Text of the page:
Democrats Take Over in Lvov
But bringing change to the region proves difficult as the legacy of Communist rule endures. REBELLION IN SOVIET UKRAINE
FIVE months after this region's revolution by ballot box, the winners are crying foul. The Communists, whom the ``Democratic Bloc'' defeated soundly in last March's elections for the Lvov regional council, have not relinquished many of the reins of power and are actively sabotaging the new council's decisions, says Ivan Hel, the council's deputy chairman.
``It is a case of authority without authority,'' says Lubomyr Senyk, vice-chairman of the Lvov chapter of Rukh, the Ukrainian national movement.
Lvov, the capital of the fiercely independence-minded western Ukraine and of a region of 2.8 million people, is an important test case in the Soviet Union's continuing process of withering Communist authority.
Of all the opposition victories in last March's local elections (including Moscow and Leningrad), the Lvov region's was the most stunning: The Democratic Bloc took every seat representing Lvov region in the Ukrainian parliament. In the regional council, Democrats won 186 out of 200 seats. The city council is 85 percent Democratic. Many of the top political figures are former political prisoners, including Mr. Hel.
Speaking from his new office in a building that once housed only Communists, Hel recites a litany of examples to support his charge of insubordination:
The local KGB (secret police), Interior Ministry (which controls the militia), and television do not answer to the new local government, under a decree issued by the former government on the eve of its departure.
Directors of kolkhozy (collective farms) are not offering peasants land to lease, as instructed.
Russian Orthodox Churches are not handing over their property to Ukrainian Greek Catholic congregations, as they have been instructed to do in some villages.
In Lvov's Zolochev region, the old party apparatus ``whipped up public sentiment'' against the new regional government over use of a water pipeline, causing strikes and other disorders last month, Hel says.
Even the building in which he sits is a point of contention. The regional party committee, under a ruling by the official arbiter of Lvov region, is to turn over the third floor to the regional council. Instead, it has appealed to republican authorities and, for now, remains in place.
Zinon Kotyk, an economic planner on the new council's executive committee, takes issue with Hel's charges.
``In essence, the party doesn't rule here anymore,'' says Mr. Kotyk, who calls himself politically independent, having just quit the Communist Party but also steering clear of Rukh.
``We're [new] here, and we're still lacking in administrative experience. So the party no longer rules, and we don't completely rule either. That's the complication of the current moment.''
Kotyk acknowledges the decree regarding the KGB and militia, but says that in practice most of the militia do carry out local orders. He also cites a ``mass exit'' from the party, in which thousands of employees of state-run enterprises are turning in their membership cards and dissolving party committees. The same process is happening in some villages, he adds.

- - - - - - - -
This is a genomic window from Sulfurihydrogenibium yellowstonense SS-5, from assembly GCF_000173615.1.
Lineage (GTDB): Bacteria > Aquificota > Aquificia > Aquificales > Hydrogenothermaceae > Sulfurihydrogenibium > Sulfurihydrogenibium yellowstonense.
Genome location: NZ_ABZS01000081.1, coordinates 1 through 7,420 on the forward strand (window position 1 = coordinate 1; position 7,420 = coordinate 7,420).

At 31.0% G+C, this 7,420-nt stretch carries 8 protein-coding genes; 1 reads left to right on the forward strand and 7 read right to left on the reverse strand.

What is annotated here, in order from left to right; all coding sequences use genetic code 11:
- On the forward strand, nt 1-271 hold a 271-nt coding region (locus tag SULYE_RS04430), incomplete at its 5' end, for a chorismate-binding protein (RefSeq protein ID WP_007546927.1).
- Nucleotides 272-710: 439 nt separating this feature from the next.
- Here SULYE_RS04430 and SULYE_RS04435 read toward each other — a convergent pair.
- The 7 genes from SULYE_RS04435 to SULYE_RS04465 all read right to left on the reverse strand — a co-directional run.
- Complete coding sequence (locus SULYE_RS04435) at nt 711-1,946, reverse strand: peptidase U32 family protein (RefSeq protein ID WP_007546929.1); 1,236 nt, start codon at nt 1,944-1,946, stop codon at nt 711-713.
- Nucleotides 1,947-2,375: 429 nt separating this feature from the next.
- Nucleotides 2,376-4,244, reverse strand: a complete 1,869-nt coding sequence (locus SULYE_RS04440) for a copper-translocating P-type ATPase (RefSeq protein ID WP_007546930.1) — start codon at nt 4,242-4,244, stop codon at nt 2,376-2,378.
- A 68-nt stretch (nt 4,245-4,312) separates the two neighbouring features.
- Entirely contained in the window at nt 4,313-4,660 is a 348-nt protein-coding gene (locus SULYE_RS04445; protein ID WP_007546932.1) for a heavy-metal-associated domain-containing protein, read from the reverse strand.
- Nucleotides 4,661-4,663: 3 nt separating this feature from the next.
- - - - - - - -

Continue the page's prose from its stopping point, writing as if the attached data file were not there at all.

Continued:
But Hel still sees the long reach of the entrenched party structure at work in many of Lvov region's rural areas. As a longtime activist for the legalization of the Ukrainian Greek Catholic, or Uniate, Church - the main religion of the western Ukraine - he is particularly sensitive to the question of church property.
Since coming to power, the Lvov council has decreed the transfer of Russian Orthodox churches for the use of the Uniates in villages where they constitute a majority. But the decrees have not been followed and the militia are not enforcing them, he says.
``As a rule, the local village leadership - chairman of the village council, chairman of the kolkhoz, principal of the school - are all party members,'' says Hel. ``This administrative pyramid from the top obligated them to be Communists - and to be Orthodox.''
This was part, he says, of Moscow's Russification plan for the region, which Joseph Stalin took from Poland at the start of World War II. So naturally, the argument follows, these pro-Orthodox village leaders will not, without coercion, hand over property to a church that is technically still banned.
On the question of giving land to peasants, Hel says kolkhoz chairmen have marched right into his office and demanded to know how they're supposed to fulfill their quotas if they offer lifelong rent of land to peasants, as was decreed by the Lvov regional council.
``We tell them we'll just make adjustments in the quotas,'' Hel says. ``But what they're really afraid of is that the peasants will become independent and won't want to work on kolkhozy.''
Hel also complains that, in general, the policies of Moscow are suffocating local efforts to rebuild the economy. Of every 100 rubles earned, only 12 or 13 stay in the local budget.
Earlier this month, the Ukrainian parliament backed up its sovereignty declaration with a law on financial autonomy, which aims to establish the republic's own national bank, budgetary regulation, and customs service.
In the end, Hel tries to show at least some consideration for the Communists of Lvov. Even several months after the people rejected Vladimir Lenin's legacy, a giant statue of him graces the modest lobby of the government-party building where Hel works.
``It will be removed,'' he says. ``We're just trying to figure out how to get it out the door without having to break it into pieces.''